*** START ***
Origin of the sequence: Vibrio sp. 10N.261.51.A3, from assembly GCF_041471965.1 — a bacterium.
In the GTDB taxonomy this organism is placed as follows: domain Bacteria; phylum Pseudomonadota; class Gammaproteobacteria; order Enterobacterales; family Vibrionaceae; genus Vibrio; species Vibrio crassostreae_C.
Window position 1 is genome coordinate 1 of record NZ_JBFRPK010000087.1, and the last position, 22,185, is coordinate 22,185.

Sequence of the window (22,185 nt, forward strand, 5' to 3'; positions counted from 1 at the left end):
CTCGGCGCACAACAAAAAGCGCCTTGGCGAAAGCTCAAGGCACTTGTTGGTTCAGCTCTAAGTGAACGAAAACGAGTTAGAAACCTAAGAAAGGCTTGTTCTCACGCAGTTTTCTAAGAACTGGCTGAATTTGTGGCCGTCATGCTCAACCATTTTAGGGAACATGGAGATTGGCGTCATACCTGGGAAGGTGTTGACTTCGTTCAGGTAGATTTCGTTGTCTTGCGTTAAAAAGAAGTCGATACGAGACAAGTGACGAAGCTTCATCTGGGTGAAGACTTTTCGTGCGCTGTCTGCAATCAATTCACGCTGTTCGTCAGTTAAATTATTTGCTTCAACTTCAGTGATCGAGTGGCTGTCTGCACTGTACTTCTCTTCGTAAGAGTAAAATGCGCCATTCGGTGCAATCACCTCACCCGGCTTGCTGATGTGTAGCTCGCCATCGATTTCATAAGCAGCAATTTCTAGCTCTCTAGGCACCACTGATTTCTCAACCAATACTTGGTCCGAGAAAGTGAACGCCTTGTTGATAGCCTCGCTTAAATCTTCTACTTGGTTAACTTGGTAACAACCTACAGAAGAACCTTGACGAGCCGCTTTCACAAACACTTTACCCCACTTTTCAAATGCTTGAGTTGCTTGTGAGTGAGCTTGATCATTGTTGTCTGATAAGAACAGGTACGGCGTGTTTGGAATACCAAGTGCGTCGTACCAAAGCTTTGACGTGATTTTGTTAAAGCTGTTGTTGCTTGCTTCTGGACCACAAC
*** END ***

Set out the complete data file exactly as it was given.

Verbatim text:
Origin of the sequence: Vibrio sp. 10N.261.51.A3, from assembly GCF_041471965.1 — a bacterium.
In the GTDB taxonomy this organism is placed as follows: domain Bacteria; phylum Pseudomonadota; class Gammaproteobacteria; order Enterobacterales; family Vibrionaceae; genus Vibrio; species Vibrio crassostreae_C.
Window position 1 is genome coordinate 1 of record NZ_JBFRPK010000087.1, and the last position, 22,185, is coordinate 22,185.

Sequence of the window (22,185 nt, forward strand, 5' to 3'; positions counted from 1 at the left end):
CTCGGCGCACAACAAAAAGCGCCTTGGCGAAAGCTCAAGGCACTTGTTGGTTCAGCTCTAAGTGAACGAAAACGAGTTAGAAACCTAAGAAAGGCTTGTTCTCACGCAGTTTTCTAAGAACTGGCTGAATTTGTGGCCGTCATGCTCAACCATTTTAGGGAACATGGAGATTGGCGTCATACCTGGGAAGGTGTTGACTTCGTTCAGGTAGATTTCGTTGTCTTGCGTTAAAAAGAAGTCGATACGAGACAAGTGACGAAGCTTCATCTGGGTGAAGACTTTTCGTGCGCTGTCTGCAATCAATTCACGCTGTTCGTCAGTTAAATTATTTGCTTCAACTTCAGTGATCGAGTGGCTGTCTGCACTGTACTTCTCTTCGTAAGAGTAAAATGCGCCATTCGGTGCAATCACCTCACCCGGCTTGCTGATGTGTAGCTCGCCATCGATTTCATAAGCAGCAATTTCTAGCTCTCTAGGCACCACTGATTTCTCAACCAATACTTGGTCCGAGAAAGTGAACGCCTTGTTGATAGCCTCGCTTAAATCTTCTACTTGGTTAACTTGGTAACAACCTACAGAAGAACCTTGACGAGCCGCTTTCACAAACACTTTACCCCACTTTTCAAATGCTTGAGTTGCTTGTGAGTGAGCTTGATCATTGTTGTCTGATAAGAACAGGTACGGCGTGTTTGGAATACCAAGTGCGTCGTACCAAAGCTTTGACGTGATTTTGTTAAAGCTGTTGTTGCTTGCTTCTGGACCACAAC